“Objectivity is not determined by whom you meet and what you experience, it is not about what influences have affected you or which places you have traveled to. It is about what you do with those influences. How you allow them to inform and educate you. How you use them to transcend your subjective nature and generate objective energy.”
Not every revolutionary is a free spirit and not everyone living by defined rules is a conformist. Of course there are conformists in the religious world and there are free spirits in the secular world. But the converse is equally true.
Indeed, Abraham challenges us all to ask the question: Wouldn’t it make sense to say, that you are at your freest and can best express your truest self when you align yourself with the Divine inner parameters (what some may call “rules”) of existence?
Case in point: Exercising each day takes effort and discipline to follow certain rigid guidelines. Yet, by doing so we align our bodies to its natural rhythms and therefore allow the body to work at its best. To perfect his art an artist requires hours of training and discipline, and must follow a defined musical structure. Yet it is precisely this rigid discipline that allows him/her to perform with the highest standard of excellence.
So too in our personal, psycho/spiritual lives: True freedom is attained by discovering your inner self and allowing its rhythms to express themselves, without imposition from any force outside of your own true essence.
To achieve this self-discovery and freedom, the first and foremost thing we must do is Lech Lecho: Get out of your comfort zones!
Comfort zones may be more comfortable. But they are never more growthful. Yes, there is a time for nurturing, for being in a place, a home, where we can feel comfortable to explore, to just be. But the real challenge – and true growth – begins when we leave our comfort zones, when we go out and need to initiate and create on our own.
Think back in your own life: When did you accomplish most? While you were still at home, provided for by your parents, or when you went away from home for the first time?
The first commandment to Abraham rings throughout history, its voice speaking to each one of us: You want to find your true self, you want to reach your greatest potential, to be the best you can be – first you must leave your comfort zones, your biased attitudes, your previous contexts, your old patterns. Open yourself up to a new perspective, travel on new roads, lift your eyes and see new vistas.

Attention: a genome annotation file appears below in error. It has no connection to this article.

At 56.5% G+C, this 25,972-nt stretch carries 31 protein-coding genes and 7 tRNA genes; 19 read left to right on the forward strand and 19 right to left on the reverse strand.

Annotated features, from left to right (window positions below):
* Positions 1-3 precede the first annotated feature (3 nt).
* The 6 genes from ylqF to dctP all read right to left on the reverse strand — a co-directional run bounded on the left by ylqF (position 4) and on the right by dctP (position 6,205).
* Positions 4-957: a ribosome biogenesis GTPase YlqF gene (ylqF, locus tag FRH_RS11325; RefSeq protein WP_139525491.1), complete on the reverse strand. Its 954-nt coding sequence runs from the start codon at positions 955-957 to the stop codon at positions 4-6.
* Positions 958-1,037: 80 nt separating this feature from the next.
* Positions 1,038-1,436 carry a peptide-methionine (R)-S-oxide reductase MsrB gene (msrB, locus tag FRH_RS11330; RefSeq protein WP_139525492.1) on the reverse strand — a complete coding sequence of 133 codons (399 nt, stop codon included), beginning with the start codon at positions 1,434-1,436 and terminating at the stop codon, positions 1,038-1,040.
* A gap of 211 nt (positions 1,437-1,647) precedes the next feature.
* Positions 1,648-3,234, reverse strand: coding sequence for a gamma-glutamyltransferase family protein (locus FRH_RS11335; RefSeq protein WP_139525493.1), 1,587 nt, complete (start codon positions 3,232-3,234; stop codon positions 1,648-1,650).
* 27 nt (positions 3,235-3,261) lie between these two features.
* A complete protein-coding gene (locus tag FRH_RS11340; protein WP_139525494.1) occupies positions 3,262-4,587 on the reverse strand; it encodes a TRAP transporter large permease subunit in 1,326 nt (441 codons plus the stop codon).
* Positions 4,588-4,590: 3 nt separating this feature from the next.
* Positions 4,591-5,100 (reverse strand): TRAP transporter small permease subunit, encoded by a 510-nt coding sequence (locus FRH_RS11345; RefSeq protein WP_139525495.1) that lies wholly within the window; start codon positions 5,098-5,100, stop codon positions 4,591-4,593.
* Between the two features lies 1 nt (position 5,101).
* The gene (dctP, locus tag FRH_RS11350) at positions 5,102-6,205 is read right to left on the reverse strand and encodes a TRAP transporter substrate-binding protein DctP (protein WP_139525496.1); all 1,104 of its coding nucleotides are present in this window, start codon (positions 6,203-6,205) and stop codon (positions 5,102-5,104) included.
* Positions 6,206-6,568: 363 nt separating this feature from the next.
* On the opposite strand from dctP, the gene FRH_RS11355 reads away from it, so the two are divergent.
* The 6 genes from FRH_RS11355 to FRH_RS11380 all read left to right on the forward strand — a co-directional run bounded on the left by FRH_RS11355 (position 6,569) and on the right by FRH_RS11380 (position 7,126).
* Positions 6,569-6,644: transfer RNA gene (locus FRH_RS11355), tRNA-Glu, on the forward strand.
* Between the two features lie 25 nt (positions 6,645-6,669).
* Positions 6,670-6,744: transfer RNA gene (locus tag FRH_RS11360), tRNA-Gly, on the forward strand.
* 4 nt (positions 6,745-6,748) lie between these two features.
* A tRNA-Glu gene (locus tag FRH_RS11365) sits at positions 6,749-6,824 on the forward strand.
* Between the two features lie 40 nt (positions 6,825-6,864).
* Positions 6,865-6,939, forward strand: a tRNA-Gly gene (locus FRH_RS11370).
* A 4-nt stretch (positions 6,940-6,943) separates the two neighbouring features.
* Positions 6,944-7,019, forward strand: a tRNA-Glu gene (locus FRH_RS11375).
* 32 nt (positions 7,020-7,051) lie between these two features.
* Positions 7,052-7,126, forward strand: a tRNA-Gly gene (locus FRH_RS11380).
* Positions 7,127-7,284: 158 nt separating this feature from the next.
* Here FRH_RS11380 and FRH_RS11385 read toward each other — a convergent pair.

Wherever you are in life, whether you have no absolute guidelines that direct your life, or whether you live by fixed laws that regulate every aspect of your day, each of us has the obligation of Lech Lecho: To get out of our comfortable habits, to cease conforming to the past.
Lech Lecho is not just about leaving a negative past or a bad habit; the trap of conformity includes conforming to old standards, even healthy ones! Even someone who follows every iota of Torah and mitzvot is warned not to fall into the trap of mechanical behavior, and stale mitzvot by rote. “Bechol yom yi’hiyu bi’aynehcho ka’chdosim,” every day you must see and experience a mitzvah anew, with fresh vitality. Every relationship, especially one with G-d, must be dynamic and alive. The Talmud tells us, even if one reviews his studies 100 times out of habit, he is considered as if he did not serve G-d because that is his conventional routine. When he reviews his studies 101 times, he becomes a true Divine servant (“oved elokim”); the one additional time demonstrates that he has grown beyond his own previous comfort zone.
The call of Lech Lecho – leave your past – resonates perhaps today more than ever. How often do we feel stuck in our lives? With the dizzying pace of modern life, accelerated technology continuously raising our standard of living, our comfort zones continue to widen, bringing with it a profound complacency.
If you want to change your life – and who does not? – Lech Lecho is the answer. You must shake up your life. Ok, shake up may sound too harsh. Let’s call it “shift.” You want change, you want growth, you want movement, you want freedom – you must shift your life into new arenas.
So in this week of Lecho Lecho, let us shake ourselves up, shake each other up, shake the world out of its reverie.
During this week we have special power to stop being conformists and become revolutionaries.
I just received the following e-mail:
“At 8:13 PM (New York Time) on November 8, 2003 – this coming Shabbat eve, when we read Lech Lecho – a geometrically perfect six sided (Star of David) configuration will appear in the sky, linking and balancing the energies of six astrological bodies; the Sun, Jupiter, Mars, Saturn, Chiron and the Moon. In addition, there will be an eclipse of the full moon at this time. The interaction of this significant planetary alignment at the moment of the eclipse combines to produce a powerful alchemical transformation offering the opportunity for both personal and planetary shifts in consciousness. The name that has been given to this particular energetic window of time is the Harmonic Concordance. It goes from November 5th through the 11th with the peak at 8:13 PM on November 8th!
“This Grand Sextile astrological configuration, accompanying a total lunar eclipse, has never before occurred in recorded history. This is an immensely powerful vibrational activation that many see as a major interdimensional gateway fulfilling ancient prophecies and ushering in a new activation of energy upon the Earth.”
This year the energy of Lech Lecho has a unique power to help us make our move and align ourselves to our higher calling.
Use it well.